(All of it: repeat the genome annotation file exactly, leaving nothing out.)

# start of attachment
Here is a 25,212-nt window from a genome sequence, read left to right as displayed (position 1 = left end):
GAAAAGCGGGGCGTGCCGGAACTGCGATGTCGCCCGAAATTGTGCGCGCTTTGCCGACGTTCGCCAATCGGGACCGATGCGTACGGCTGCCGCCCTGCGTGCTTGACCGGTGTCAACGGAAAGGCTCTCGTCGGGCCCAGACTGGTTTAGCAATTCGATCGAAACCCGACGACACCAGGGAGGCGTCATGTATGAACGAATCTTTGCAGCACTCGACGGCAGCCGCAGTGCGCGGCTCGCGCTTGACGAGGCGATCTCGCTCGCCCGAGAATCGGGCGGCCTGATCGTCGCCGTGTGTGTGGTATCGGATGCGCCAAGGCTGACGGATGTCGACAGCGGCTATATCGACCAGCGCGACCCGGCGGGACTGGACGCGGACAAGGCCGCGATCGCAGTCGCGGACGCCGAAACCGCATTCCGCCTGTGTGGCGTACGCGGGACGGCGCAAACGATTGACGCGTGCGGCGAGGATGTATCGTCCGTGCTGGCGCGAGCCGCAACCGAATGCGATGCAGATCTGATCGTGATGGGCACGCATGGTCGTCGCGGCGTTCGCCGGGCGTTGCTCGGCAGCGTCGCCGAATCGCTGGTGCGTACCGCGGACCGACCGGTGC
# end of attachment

Here is a 25,212-nt window from a genome sequence, read left to right as displayed (position 1 = left end):
GAAAAGCGGGGCGTGCCGGAACTGCGATGTCGCCCGAAATTGTGCGCGCTTTGCCGACGTTCGCCAATCGGGACCGATGCGTACGGCTGCCGCCCTGCGTGCTTGACCGGTGTCAACGGAAAGGCTCTCGTCGGGCCCAGACTGGTTTAGCAATTCGATCGAAACCCGACGACACCAGGGAGGCGTCATGTATGAACGAATCTTTGCAGCACTCGACGGCAGCCGCAGTGCGCGGCTCGCGCTTGACGAGGCGATCTCGCTCGCCCGAGAATCGGGCGGCCTGATCGTCGCCGTGTGTGTGGTATCGGATGCGCCAAGGCTGACGGATGTCGACAGCGGCTATATCGACCAGCGCGACCCGGCGGGACTGGACGCGGACAAGGCCGCGATCGCAGTCGCGGACGCCGAAACCGCATTCCGCCTGTGTGGCGTACGCGGGACGGCGCAAACGATTGACGCGTGCGGCGAGGATGTATCGTCCGTGCTGGCGCGAGCCGCAACCGAATGCGATGCAGATCTGATCGTGATGGGCACGCATGGTCGTCGCGGCGTTCGCCGGGCGTTGCTCGGCAGCGTCGCCGAATCGCTGGTGCGTACCGCGGACCGACCGGTGC